This is the first place that oil was struck in Nigeria. It’s a small village nestled in the creeks, islands and mangrove swamps of the Niger Delta, Bayelsa state to be precise. It took use 2 and half hours to drive down there from Port Harcourt in a hired vehicle that cost us N6000. Oloibiri’s story is a great testament to how both the governments of Nigeria, it’s leaders and the Oil companies have done a disservice to humanity. The story is complex but once upon a time a valuable deposit of crude oil sat undisturbed and untapped in the undergrounds of Oloibiri, but today not only has Oloibiri be sucked dry of its valuable resources, the people have literally had life sucked out of them as they have been left to wallow in abject poverty and underdevelopment. The same can be said for many regions. The story goes like this, Dutch company Shell D’arcy, after being granted an exploration license in 1938, found its way into the small village. That was in 1953. Why did it take them so long to go into the creeks you might wonder. As I learned from a well spoken 73 year old man Pa Foster Inengite, the explorers thought the oil deposit was higher up the Niger and had been searching in the lowlands near Owerri, Oguta and Onitsha and were making their way further south. They came to Oloibiri in 1953, built a well (which is one of the only other source of water aside from the river just behind the house at which the well was built). There are several taps and a water tank that were built in 1973 by the government of Rivers State at the time but according to the villagers not a single drop of water has come out of those taps. At first the locals thought they had come to buy Palm oil, which was their major resource (still is). In 1956 Shell finally discovered the first commercial oil field in Oloibiri. That location is called Oloibiri 1 and it is located along the only operating highway in Bayelsa State, that goes straight from Yenegoa into Ogbia local Government. In1958 Nigeria officially became a world exporter of crude oil and the village of Oloibiri made history as the first place oil was struck not just in Nigeria, but also in West Africa.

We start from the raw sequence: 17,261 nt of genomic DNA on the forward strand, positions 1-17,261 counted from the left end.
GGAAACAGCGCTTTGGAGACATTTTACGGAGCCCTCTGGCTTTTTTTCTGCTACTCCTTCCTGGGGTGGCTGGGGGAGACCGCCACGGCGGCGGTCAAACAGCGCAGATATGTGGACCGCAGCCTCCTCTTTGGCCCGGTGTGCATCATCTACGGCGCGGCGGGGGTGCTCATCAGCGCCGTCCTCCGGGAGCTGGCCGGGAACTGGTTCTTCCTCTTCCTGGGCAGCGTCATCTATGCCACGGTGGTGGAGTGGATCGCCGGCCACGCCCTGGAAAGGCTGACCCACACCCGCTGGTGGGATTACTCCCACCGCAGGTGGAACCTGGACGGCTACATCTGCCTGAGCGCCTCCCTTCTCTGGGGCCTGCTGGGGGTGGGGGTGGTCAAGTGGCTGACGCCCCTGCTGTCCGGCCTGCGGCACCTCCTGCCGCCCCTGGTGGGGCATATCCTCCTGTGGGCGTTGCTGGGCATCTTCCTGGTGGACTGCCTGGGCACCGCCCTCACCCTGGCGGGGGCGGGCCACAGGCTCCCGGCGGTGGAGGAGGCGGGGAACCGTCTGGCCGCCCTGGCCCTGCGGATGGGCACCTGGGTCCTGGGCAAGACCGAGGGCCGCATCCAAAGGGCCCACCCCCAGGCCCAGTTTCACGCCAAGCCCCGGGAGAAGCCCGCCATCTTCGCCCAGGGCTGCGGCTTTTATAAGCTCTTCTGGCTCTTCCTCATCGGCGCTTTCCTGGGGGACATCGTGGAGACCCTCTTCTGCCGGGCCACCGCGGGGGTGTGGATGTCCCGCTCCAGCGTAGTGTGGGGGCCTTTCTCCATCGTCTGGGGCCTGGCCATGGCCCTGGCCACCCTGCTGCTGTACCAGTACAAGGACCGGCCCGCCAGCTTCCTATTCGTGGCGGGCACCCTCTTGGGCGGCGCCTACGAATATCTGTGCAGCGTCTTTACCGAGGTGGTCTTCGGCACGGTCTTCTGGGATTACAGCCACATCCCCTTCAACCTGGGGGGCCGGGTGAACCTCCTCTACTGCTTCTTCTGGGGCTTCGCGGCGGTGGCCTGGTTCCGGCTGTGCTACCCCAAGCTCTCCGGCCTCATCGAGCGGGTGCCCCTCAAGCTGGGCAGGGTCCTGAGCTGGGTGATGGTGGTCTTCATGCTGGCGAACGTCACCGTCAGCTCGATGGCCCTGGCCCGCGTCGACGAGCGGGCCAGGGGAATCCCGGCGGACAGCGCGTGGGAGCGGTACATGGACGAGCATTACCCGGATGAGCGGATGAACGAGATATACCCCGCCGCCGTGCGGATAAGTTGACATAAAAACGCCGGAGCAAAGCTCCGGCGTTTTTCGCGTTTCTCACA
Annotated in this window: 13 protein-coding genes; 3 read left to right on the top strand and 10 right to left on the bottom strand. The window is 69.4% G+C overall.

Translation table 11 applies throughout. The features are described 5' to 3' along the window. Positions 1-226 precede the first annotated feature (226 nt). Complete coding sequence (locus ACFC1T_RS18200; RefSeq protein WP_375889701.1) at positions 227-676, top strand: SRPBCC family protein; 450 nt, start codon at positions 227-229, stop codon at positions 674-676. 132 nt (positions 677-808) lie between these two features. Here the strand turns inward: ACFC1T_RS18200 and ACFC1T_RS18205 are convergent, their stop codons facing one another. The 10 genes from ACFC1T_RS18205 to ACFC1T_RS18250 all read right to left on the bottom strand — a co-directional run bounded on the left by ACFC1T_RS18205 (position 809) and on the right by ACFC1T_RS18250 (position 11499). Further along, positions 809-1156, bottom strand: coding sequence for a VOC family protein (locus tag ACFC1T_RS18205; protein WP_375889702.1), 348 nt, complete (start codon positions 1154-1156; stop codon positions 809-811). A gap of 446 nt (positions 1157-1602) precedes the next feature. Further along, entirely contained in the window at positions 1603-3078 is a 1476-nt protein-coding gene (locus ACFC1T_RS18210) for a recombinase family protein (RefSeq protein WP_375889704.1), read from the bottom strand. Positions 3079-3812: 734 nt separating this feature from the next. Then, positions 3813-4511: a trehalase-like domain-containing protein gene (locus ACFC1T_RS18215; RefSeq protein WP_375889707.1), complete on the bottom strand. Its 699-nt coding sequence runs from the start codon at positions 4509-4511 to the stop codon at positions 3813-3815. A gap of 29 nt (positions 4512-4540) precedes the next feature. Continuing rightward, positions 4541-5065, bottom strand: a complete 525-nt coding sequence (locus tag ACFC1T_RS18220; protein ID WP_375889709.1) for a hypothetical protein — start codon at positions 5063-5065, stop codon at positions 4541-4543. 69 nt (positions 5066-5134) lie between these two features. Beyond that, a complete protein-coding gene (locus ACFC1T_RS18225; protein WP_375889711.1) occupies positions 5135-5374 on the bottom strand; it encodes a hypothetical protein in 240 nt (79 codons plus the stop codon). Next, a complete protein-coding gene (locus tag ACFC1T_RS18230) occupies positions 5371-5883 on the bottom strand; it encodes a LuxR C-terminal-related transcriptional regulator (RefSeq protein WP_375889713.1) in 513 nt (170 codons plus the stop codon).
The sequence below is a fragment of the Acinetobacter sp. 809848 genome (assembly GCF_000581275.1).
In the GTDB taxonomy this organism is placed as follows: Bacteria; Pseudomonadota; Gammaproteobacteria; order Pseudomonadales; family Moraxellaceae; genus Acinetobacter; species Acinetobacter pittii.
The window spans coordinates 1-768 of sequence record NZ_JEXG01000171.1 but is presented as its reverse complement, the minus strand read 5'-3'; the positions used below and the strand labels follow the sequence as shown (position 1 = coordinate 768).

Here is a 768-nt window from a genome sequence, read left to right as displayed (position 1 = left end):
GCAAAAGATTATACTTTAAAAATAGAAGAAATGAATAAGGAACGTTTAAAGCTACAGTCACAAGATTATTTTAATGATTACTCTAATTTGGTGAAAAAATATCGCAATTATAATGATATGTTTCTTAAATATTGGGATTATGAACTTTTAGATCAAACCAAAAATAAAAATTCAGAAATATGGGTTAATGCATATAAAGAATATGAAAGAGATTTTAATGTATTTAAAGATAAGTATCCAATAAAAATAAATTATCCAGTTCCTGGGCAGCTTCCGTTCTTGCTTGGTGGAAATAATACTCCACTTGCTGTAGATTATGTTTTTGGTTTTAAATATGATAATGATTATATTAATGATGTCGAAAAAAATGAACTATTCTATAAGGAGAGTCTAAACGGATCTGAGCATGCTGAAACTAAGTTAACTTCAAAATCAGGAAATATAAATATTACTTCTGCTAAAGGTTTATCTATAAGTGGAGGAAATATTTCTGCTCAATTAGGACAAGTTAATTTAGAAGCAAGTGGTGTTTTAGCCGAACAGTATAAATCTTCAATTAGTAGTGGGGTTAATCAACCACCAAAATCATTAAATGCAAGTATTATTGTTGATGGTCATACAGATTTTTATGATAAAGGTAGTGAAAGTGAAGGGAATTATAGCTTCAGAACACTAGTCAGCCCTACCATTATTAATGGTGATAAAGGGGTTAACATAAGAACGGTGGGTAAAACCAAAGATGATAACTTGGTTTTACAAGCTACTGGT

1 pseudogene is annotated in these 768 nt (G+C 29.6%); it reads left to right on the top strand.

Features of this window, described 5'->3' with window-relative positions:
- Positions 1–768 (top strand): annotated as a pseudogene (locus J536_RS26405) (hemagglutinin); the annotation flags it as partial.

At the exact spot where explorer first discovered oil, there’s a rusty funny looking cross-like pipe rising from a field of very tall elephant grass. I believe this contraption (word of the day) is called a Christmas tree. Eerie this was because of the fact that this thing looked like a cross. A cross that was supposed to answer prayers or the poor and bring them hope. Rather this place was over run with shrubbery and raggedy signpost and an aesthetically unappealing stack of marble slabs dedicated by former President Obasanjo, that’s supposed to be a monument identifying Oloibiri Well 1 as an historic site.
Just to give you a mental picture of what Oloibiri looked like…CRAP!! Mud huts, termite ridden thatch roofs, thick jungle, and uncompleted or falling buildings. They finally had electricity because of the new hydro generated power plant, but that’s all the community can say they’ve gotten. It’s hard to believe that a place like that is where oil, black gold that’s building places like Lagos, Abuja and even nearby Port Harcourt. It was supposed to be a gift from Mother Earth that was supposed to bring hope and a future to the town but instead it has become the death of the place.